Autopilots and IFR: autopilots reduce our workload, but we might not be sharp enough when they fail. Should they be required for IFR? Should they be used as much?
So consider this scenario: You are cruising above a solid cloud deck, with IMC below and the need to fly an instrument approach. The autopilot fails. Would you declare an emergency? Would you divert to a VMC airport? In other words, if you feel a functioning autopilot is required for IFR, where does that put you when the autopilot dies?
It's a serious question: Should the Federal Air Regulations require an autopilot? Most Part 135 operations must have a working autopilot for IFR flight, or else carry a two-pilot crew. To answer this question for Part 91 ops we need to look at the pros and cons of autopilots ... including how reliable they really are, and what effect autopilot use might have on a pilot.
AUTOPILOTS 1, 2, 3
Autopilots come in three basic forms:
Single-axis autopilot: A single- (or one-) axis autopilot controls airplane heading, using ailerons only. These are commonly called "wing levelers," and as the name implies, they will correct for bank excursions to hold the airplane on a consistent heading. They will not hold pitch or altitude, and may or may not be able to track a navigation signal. Nonetheless they can be a big workload reducer in the single-pilot cockpit. I have about 100 hours in a one-axis equipped Bellanca Super Viking and remember it was a breeze to manually trim up for level flight and point on course with the autopilot. Single-axis autopilots can be lifesavers in disorientation scenarios like inadvertent flight into IMC. For a while both Mooneys and Beech Bonanzas had a full-time wing leveler (Beech called it the "Constant Copilot"; Mooney "PC" for "Positive Control")--and the pilot had to manually override it in order to bank the airplane. Pilots reportedly hated it, crying, "Just let me fly the airplane," and the idea died away. I've not researched the data but some now say airplanes so equipped had a much lower loss-of-control accident rate compared to similar airplanes.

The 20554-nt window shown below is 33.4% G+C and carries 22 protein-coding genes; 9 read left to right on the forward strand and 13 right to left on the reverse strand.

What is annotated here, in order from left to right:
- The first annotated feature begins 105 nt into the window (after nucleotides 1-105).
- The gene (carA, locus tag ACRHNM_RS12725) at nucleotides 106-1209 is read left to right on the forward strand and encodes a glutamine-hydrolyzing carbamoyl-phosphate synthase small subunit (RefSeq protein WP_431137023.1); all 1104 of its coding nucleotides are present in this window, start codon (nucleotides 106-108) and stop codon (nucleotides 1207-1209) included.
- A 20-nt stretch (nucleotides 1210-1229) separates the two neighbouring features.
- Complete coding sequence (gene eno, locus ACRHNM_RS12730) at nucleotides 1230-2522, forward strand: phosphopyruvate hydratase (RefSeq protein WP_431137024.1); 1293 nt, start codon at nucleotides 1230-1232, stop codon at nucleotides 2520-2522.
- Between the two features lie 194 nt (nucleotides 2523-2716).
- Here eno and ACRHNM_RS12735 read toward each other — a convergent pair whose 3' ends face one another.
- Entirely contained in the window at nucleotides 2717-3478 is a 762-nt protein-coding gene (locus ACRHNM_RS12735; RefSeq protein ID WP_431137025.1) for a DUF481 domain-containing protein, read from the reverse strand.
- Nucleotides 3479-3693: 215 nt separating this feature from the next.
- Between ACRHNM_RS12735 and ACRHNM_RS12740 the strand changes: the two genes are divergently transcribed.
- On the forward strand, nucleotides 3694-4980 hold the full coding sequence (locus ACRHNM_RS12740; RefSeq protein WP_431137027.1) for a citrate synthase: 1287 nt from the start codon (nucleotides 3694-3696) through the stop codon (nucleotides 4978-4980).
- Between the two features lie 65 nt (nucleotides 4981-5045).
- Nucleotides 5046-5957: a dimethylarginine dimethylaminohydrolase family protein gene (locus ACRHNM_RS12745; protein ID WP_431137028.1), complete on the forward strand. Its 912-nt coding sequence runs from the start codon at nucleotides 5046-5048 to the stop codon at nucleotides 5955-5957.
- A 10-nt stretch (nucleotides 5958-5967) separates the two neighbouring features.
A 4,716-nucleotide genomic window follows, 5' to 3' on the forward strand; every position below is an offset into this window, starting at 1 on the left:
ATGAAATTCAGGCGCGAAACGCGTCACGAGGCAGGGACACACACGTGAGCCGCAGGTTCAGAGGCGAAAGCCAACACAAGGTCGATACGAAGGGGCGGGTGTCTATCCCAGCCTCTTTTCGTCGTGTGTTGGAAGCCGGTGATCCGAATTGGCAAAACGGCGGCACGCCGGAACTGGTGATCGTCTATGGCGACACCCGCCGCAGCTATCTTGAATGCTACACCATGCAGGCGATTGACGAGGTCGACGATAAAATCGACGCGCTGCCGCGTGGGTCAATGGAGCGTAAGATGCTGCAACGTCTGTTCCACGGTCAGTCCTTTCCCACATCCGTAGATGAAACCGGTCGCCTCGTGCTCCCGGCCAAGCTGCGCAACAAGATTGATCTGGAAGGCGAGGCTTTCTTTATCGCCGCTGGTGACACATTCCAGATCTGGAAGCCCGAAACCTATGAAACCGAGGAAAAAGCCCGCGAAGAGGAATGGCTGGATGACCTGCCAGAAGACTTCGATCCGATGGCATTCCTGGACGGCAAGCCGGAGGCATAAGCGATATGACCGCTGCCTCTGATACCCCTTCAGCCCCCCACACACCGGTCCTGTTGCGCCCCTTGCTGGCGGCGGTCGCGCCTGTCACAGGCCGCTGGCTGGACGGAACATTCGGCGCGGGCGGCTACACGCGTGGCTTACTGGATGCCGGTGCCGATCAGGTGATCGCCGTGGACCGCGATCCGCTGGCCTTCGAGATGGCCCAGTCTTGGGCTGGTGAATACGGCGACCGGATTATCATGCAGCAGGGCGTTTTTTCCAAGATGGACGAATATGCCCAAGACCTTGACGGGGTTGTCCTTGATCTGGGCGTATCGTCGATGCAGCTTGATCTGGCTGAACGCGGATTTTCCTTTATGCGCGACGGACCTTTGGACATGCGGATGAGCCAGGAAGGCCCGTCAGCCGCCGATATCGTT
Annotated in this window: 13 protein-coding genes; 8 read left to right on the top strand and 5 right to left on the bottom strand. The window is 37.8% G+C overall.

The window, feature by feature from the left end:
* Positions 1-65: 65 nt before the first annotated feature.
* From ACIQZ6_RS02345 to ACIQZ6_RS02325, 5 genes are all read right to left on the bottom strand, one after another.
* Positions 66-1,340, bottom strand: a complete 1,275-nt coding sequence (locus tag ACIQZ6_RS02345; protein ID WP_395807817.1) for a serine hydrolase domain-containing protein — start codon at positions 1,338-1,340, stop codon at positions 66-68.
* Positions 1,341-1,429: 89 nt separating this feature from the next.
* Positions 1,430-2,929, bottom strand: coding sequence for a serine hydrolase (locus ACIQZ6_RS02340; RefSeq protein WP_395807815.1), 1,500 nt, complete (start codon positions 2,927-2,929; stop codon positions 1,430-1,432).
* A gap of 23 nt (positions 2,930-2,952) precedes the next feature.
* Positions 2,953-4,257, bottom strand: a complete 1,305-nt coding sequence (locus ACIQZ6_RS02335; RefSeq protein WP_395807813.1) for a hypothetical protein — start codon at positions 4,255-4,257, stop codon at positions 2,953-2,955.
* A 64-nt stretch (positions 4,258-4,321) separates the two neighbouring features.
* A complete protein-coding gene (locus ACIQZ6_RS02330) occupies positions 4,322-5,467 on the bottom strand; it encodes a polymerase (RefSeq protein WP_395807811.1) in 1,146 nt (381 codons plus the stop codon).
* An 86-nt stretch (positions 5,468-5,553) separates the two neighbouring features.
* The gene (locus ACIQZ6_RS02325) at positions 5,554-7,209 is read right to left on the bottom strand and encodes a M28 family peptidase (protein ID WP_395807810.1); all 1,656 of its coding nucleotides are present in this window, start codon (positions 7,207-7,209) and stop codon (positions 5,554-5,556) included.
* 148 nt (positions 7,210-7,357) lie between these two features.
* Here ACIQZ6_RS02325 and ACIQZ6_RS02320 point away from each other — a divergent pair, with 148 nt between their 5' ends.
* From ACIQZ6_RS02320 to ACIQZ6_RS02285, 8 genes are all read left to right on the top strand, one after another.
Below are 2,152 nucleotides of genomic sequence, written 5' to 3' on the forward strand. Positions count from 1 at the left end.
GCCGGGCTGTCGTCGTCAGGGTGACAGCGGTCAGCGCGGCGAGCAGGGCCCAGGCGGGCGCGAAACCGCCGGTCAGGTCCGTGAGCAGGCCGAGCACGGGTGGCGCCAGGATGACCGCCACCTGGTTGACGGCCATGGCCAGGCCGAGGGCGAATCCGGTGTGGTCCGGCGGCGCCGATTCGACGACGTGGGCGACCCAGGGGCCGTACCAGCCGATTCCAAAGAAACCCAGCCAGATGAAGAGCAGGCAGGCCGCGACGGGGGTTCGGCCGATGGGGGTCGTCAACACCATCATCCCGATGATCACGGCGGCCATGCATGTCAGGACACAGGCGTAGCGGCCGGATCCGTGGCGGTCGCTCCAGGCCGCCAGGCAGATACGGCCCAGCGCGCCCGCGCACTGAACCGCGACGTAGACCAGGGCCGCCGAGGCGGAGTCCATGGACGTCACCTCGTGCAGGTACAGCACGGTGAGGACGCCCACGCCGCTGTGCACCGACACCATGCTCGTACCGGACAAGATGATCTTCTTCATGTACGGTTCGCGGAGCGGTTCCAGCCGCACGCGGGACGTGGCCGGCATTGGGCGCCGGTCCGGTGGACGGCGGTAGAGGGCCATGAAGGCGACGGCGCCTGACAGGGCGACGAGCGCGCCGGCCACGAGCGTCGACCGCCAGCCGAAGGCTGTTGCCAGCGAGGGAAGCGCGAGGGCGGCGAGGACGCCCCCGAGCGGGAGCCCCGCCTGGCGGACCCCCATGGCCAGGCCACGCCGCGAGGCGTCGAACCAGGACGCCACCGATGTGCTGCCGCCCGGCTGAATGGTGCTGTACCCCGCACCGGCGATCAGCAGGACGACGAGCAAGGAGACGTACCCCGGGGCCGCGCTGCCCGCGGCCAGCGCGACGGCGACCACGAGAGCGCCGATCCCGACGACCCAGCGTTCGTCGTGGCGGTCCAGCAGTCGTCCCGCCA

Two-axis autopilot. A two-axis autopilot adds pitch control that can hold attitude, altitude, heading and navigation (including, in some, approach modes). Some pilots mistakenly call these "three-axis" autopilots because with pitch and bank control the autopilot can control flight in everything but yaw ... and airplane stability (not to mention pilot complacency) makes yaw control an afterthought to many. Most general aviation autopilots today are two-axis types.
Three-axis autopilot: Add a yaw damper controlling the rudder to a two-axis autopilot and you've automated flight in all three axes. This is very helpful in some airplane types that suffer from Dutch rolling tendency (a sure way to make back-seat passengers queasy) or are loaded toward the aft end of their c.g. envelope. Often a full three-axis system is merely a two-axis autopilot with an optional yaw damper that can be run independently if the pilot wants to inhibit Dutch roll while hand-flying the airplane. Because they resist rudder control it's imperative that pilots remember to turn off the yaw damper before landing.
Some pilots don't like one-axis autopilots because "you have to watch them all the time." The reality is that all autopilots require continuous monitoring--they're there to help, not act as pilot-in-command. As one of my students once said, an autopilot is an extremely capable, extremely stupid copilot. It does precisely whatever you tell it to do, right or wrong. As reliable as most autopilots themselves are, one of the most common reports to NASA's Aviation Safety Reporting System is an altitude bust because the pilot mis-programmed the autopilot.
Autopilots are driven in one of two ways: a rate-based system, or one that is attitude-based. A rate-based autopilot senses wing leveling through a turn coordinator--the rate of turn. If it senses a turn through the indicator, it corrects as needed. If a turn is commanded, the rate-based system aims for a predetermined rate of turn on the turn coordinator, usually standard-rate or half standard-rate.
Common rate-based autopilots include the Honeywell KAP140 and the S-Tec line. "Glass-cockpit" airplanes that include a rate-based autopilot may have a turn coordinator hidden behind the panel, out of the pilot's view, that drives the autopilot.